Solving COVID

Solving COVID: May 20, 2020

A potential vaccine shows early promise, doctors see signs of hope, and more


Potential coronavirus vaccine shows early promise

Massachusetts biotechnology company Moderna announced Monday that its potential COVID-19 vaccine showed promising early results in clinical trials. Eight patients developed antibodies at levels similar to those of people who recovered from the coronavirus, the company said. Critics caution that Moderna did not publish all the data, and say the announcement was too vague to draw any conclusions. "These are partial findings from a small, early-stage study," Boston Globe reports. "It's not known whether the dozens of other people in the study will have the same results." But Moderna described the interim data as "positive," with Chief Medical Officer Tal Zaks saying that the findings, though early, "substantiate our belief that mRNA-1273 has the potential to prevent COVID-19 disease." Moderna is moving into phase two of its clinical trials, having received approval from the Food and Drug Administration, and it says the third phase is expected to begin in the summer.


Doctors say growing 'toolbox' of coronavirus treatments gives them hope

In the early days of the coronavirus pandemic, doctors "were flying blind" as they tried to treat a disease with mysterious symptoms and very little research, Jose Pascual, a critical care doctor at the University of Pennsylvania Health System, told The Washington Post. But health-care workers everywhere have since "devised a toolbox, albeit a limited and imperfect one, of drugs and therapies" they believe are improving patients' chances of survival every day. Unexpected "curveballs" — like new symptoms and side effects — from the virus quickly became lessons. Hospitals started quickly measuring oxygen levels in any suspected coronavirus patients, and learned how to boost breathing support. They knew to look for effects in other parts of the body, not just the lungs. And after some once-promising drugs proved unhelpful, doctors have been able to rule them out in favor of more effective drugs. Of course, experimental approaches will have to be further researched through randomized clinical trials before they're approved for general use.


Researchers find biomarkers that can predict COVID-19 patients' survival chances

Two COVID-19 studies released last week offer tools that might help hospitals better triage patients. Researchers in China reported in the journal Nature Machine Intelligence that an analysis of blood samples taken from 485 coronavirus patients in Wuhan discovered biomarkers that can predict whether a coronavirus patient will die within 10 days, with more than 90 percent accuracy, Business Insider reports. A computer model the researchers developed looks for high levels of the enzyme lactic dehydrogenase (LDH), linked to lung damage; lymphopenia, or low levels of infection-fighting white blood cells; and a rise in inflammation-signaling high-sensitivity C-reactive proteins (hs-CRP). "... This simple model can help to quickly prioritize patients, especially during a pandemic when limited health-care resources have to be allocated," the researchers said. A second paper published in the Journal of the American Medical Association found 10 biomarkers researchers said could predict a patient's risk. They turned risk predictors — high LDH levels and low levels of lymphocytes plus age, history of cancer, shortness of breath — into a coronavirus risk "calculator."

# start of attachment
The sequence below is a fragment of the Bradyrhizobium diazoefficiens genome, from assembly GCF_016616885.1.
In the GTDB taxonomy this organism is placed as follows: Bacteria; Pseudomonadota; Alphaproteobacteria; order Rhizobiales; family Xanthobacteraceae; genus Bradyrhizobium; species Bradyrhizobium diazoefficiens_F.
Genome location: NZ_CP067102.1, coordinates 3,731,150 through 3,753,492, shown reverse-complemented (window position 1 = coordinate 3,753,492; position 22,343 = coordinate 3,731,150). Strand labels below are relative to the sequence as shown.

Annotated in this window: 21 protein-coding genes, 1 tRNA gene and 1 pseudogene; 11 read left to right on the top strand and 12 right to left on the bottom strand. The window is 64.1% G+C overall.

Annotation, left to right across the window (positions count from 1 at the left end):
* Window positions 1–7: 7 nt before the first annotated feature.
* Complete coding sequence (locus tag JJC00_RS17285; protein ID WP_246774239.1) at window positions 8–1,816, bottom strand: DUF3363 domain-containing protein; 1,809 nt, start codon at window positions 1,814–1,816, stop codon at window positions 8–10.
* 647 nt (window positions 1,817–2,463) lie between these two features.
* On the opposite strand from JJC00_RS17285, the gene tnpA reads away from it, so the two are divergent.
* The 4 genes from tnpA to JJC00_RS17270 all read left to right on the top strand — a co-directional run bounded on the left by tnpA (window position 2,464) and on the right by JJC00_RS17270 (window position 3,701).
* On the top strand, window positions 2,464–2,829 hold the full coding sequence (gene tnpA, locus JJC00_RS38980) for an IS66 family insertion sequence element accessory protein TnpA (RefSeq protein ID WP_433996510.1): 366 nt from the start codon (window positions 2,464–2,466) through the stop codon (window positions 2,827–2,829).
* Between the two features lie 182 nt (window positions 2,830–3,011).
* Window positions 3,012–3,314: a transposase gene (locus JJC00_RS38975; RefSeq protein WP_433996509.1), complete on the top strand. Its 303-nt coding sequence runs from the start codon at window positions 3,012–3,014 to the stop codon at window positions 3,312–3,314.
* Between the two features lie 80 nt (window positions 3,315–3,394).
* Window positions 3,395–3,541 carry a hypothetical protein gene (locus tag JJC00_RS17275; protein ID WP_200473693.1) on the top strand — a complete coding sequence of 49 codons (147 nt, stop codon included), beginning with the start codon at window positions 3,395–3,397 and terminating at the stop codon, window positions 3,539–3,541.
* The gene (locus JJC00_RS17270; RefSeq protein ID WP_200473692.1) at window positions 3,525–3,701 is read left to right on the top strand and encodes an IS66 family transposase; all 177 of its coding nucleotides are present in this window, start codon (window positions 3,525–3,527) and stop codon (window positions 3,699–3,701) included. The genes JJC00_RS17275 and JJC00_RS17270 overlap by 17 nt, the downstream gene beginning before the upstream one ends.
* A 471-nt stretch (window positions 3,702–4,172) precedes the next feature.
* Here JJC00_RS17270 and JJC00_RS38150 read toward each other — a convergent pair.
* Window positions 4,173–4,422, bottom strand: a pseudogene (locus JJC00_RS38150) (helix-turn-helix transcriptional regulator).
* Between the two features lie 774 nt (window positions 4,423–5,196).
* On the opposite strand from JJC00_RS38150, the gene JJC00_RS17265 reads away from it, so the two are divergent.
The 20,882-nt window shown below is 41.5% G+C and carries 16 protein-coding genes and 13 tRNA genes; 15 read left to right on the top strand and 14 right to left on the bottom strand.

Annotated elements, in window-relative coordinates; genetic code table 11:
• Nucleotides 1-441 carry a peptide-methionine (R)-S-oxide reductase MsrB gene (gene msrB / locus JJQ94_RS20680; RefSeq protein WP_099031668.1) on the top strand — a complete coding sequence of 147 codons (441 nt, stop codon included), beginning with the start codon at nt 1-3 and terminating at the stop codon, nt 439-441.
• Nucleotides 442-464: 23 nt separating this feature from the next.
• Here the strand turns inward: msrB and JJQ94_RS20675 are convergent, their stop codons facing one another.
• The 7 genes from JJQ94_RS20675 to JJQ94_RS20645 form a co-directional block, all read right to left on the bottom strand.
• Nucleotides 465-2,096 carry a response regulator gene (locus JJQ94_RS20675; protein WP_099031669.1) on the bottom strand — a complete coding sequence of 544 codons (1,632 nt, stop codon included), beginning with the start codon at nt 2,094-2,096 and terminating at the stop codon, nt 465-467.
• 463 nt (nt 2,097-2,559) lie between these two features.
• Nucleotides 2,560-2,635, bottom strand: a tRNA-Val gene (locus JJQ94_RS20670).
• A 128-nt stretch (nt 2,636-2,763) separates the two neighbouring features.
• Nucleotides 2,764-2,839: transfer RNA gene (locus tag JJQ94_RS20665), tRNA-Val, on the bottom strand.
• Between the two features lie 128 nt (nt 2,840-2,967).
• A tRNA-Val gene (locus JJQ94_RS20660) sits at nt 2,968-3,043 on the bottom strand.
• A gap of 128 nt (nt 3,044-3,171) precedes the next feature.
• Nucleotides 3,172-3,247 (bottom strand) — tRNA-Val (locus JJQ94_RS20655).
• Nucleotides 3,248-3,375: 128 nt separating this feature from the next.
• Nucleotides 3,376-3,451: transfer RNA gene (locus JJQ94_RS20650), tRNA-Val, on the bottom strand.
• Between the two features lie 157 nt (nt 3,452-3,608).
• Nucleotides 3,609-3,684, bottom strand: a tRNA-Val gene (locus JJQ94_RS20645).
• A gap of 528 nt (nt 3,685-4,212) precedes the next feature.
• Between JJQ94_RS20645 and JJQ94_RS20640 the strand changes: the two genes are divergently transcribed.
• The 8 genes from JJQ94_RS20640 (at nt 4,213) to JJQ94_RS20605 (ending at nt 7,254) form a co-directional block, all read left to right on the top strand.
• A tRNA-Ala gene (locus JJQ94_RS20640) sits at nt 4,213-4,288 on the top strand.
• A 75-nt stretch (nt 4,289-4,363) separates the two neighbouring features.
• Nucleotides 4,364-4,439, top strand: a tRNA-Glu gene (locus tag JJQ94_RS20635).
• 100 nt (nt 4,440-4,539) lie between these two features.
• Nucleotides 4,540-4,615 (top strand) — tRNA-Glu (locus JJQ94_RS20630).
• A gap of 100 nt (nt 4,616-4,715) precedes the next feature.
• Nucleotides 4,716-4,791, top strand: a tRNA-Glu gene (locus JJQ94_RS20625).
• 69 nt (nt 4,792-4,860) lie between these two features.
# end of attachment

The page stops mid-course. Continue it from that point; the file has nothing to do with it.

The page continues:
Study suggests recovered patients' plasma is safe for treating COVID-19

An experimental COVID-19 treatment known as convalescent plasma transfusions appears to be safe and could be a worthwhile treatment after it's studied more, a recently published study suggests. Researchers at the Mayo Clinic, Michigan State University, and Johns Hopkins University looked at 5,000 coronavirus patients around the country who received convalescent plasma transfusions from recovered patients. Less than 1 percent of the treated patients saw "serious adverse effects" after the transfusions, and there was a 14.9 percent mortality rate seven days after transfusions. Two-thirds of these patients were critically ill to begin with, so "the mortality rate does not appear excessive," the study said. While this study doesn't determine whether convalescent transfusions effectively treat coronavirus, it does suggest they are safe for wider research. The study will need to be peer reviewed and replicated in official medical journals before it can be considered an approved way of treating COVID-19.


Recovered coronavirus patients who tested positive again weren't infectious, Korean CDC finds

The Korean Centers for Disease Control and Prevention studied 285 COVID-19 survivors who initially recovered from the illness but then tested positive again. They found these patients' virus samples couldn't be grown in culture, suggesting the patients had indeed recovered and were actually shedding non-infectious or dead virus particles, rather than suffering from a lingering infection. South Korean health authorities — who have received praise for setting a global standard during the pandemic — will no longer consider COVID-19 patients infectious after they recover, and won't require additional tests after patients are discharged from their isolation period. That means those patients won't have to test negative before returning to work or school. Another positive sign from the findings is that almost all of the cases for which blood samples were taken showed antibodies against the virus, suggesting that people who were previously infected do indeed build up some form of protection.


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